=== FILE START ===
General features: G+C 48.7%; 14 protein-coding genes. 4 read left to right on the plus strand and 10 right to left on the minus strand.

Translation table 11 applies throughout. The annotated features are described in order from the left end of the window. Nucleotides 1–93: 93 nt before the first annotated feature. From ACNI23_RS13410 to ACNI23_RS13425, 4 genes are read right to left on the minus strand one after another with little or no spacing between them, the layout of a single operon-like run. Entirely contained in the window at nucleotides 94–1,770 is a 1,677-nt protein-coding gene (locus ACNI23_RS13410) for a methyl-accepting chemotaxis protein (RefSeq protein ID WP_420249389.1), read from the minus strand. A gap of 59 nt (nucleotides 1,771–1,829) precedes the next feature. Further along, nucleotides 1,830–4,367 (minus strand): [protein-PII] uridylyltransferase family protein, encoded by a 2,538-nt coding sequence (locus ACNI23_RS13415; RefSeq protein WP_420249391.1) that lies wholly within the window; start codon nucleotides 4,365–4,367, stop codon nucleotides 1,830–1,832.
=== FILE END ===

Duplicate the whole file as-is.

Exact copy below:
General features: G+C 48.7%; 14 protein-coding genes. 4 read left to right on the plus strand and 10 right to left on the minus strand.

Translation table 11 applies throughout. The annotated features are described in order from the left end of the window. Nucleotides 1–93: 93 nt before the first annotated feature. From ACNI23_RS13410 to ACNI23_RS13425, 4 genes are read right to left on the minus strand one after another with little or no spacing between them, the layout of a single operon-like run. Entirely contained in the window at nucleotides 94–1,770 is a 1,677-nt protein-coding gene (locus ACNI23_RS13410) for a methyl-accepting chemotaxis protein (RefSeq protein ID WP_420249389.1), read from the minus strand. A gap of 59 nt (nucleotides 1,771–1,829) precedes the next feature. Further along, nucleotides 1,830–4,367 (minus strand): [protein-PII] uridylyltransferase family protein, encoded by a 2,538-nt coding sequence (locus ACNI23_RS13415; RefSeq protein WP_420249391.1) that lies wholly within the window; start codon nucleotides 4,365–4,367, stop codon nucleotides 1,830–1,832.